Homebuilder finds a new sense of purpose in wood sculpture

After forging a successful Bay Area construction career with high-end residential clients, Jeremy Ruys realized one day that he felt empty inside.

“I was spending my time helping other people build their dreams, but I wasn’t working on my own,” he recalls.

He decided to search for a renewed sense of purpose. “I didn’t know yet what my dream might be. I just knew I needed some solitude to figure it out.”

Ruys moved to Washington state and took a forestry job removing dead trees and thinning out overly dense areas to prevent forest fires.

“I was able to work alone and build my own log cabin to live in. I literally became one with the trees. … It was a spiritual experience,” he says. “I learned how trees can actually support each other by sharing nutrients.
“My time working in the woods helped me better understand the creative synergy that exists between all living things,” he adds. “I saw artistry in the fallen trees, ways to sculpt the wood into something new that tells a story.”

An injury eventually brought Ruys’ forestry work to a close, but he had found his purpose – to capture this concept of creative synergy for others to experience. Armed with a chainsaw and his expertise as a builder, he started carving wood sculptures. He met a woman who loved his work and he moved to where she lived in Concord to build a relationship.

Homebuilder finds a new sense of purpose in wood sculpture
Jeremy Ruys crafted tables out of burned trees from ­Paradise Ridge Winery in Sonoma County.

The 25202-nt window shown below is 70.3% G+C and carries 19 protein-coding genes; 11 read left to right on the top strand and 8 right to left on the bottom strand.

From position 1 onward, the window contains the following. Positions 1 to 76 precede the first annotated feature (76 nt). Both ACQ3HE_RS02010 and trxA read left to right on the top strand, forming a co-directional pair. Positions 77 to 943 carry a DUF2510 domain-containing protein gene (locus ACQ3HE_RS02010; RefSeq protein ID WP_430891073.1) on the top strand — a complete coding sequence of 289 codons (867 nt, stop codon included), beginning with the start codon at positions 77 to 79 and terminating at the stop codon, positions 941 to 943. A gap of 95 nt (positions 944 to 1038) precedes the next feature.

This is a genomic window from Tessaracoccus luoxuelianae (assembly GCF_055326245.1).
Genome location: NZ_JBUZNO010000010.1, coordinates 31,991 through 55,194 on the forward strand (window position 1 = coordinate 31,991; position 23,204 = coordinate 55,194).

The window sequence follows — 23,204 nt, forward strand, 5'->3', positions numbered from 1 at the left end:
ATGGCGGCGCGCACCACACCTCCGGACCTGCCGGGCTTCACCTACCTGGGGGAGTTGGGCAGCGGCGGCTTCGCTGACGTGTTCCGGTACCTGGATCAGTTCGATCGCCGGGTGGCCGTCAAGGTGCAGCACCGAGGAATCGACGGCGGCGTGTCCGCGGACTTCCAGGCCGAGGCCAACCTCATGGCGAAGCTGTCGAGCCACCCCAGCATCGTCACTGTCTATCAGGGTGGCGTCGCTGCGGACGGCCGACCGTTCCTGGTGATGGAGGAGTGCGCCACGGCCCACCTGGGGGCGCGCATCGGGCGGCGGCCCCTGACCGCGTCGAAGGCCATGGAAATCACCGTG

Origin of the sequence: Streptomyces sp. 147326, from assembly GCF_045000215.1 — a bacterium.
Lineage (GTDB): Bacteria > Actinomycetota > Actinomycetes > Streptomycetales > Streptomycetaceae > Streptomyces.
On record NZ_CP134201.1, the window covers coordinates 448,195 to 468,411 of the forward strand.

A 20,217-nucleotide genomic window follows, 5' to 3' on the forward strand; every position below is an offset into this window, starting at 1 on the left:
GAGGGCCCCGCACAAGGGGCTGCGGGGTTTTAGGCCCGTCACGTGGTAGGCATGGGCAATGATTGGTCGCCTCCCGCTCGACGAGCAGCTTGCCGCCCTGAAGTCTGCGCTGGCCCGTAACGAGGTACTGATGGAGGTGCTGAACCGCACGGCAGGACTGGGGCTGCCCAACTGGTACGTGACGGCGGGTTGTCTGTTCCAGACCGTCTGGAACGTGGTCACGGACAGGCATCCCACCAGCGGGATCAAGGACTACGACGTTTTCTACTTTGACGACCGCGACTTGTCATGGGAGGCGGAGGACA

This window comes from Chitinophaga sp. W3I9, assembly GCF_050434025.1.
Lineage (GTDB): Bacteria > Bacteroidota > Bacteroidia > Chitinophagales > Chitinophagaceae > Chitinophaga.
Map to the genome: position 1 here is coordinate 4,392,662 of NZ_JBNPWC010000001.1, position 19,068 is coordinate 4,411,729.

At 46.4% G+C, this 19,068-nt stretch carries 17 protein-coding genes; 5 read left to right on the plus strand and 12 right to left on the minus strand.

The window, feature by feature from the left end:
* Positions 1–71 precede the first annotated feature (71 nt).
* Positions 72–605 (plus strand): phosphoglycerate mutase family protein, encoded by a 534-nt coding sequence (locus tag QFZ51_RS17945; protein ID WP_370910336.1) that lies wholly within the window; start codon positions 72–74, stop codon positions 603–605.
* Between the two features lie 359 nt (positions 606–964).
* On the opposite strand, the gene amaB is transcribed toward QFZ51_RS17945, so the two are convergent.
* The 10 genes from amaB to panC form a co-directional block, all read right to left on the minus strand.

After coming back to the Bay Area, Ruys met an artist who encouraged him to take a more abstract, emotional approach to his carving.

“It was challenging,” he says. “When you’re building multi-million dollar homes, you have to be a perfectionist. I had to learn how to embrace the wood’s imperfections and become a ‘figure hunter.’ Sometimes I carve new shapes and lines, but other times the wood’s natural figure alone is the art.”

After meeting the owner of Paradise Ridge Winery, which was destroyed in the Tubbs Fire, Ruys had the opportunity to repurpose some of the winery’s burned trees. He used the wood to build a series of artistic tables.

“There was so much devastation from that fire,” he notes. “These trees told the sad story with their jagged edges and dark shadows. It’s like that with people. Our most trying times leave a deep impact and can often define who we become. But beauty can still be born out of tragedy.”

When his girlfriend encouraged him to show his work to a gallery, Ruys did some research. “I went to see Fro at the aRt Cottage in Concord. I was thrilled that she wanted to include my tables in her May show.”

Ruys plans to stay in Concord for awhile. “For the first time, I’m meeting other artists and I feel accepted as an artist myself. I’m really excited to get more involved in the arts here,” he says. “I think Concord still has a story to tell.”

The aRt Cottage is at 2238 Mt. Diablo St., Concord. Visit artscottage.blogspot.com.

You can learn more at ­iheartartstudio.co. Lisa Fulmer is a mixed media artist, small business marketing consultant and community arts advocate.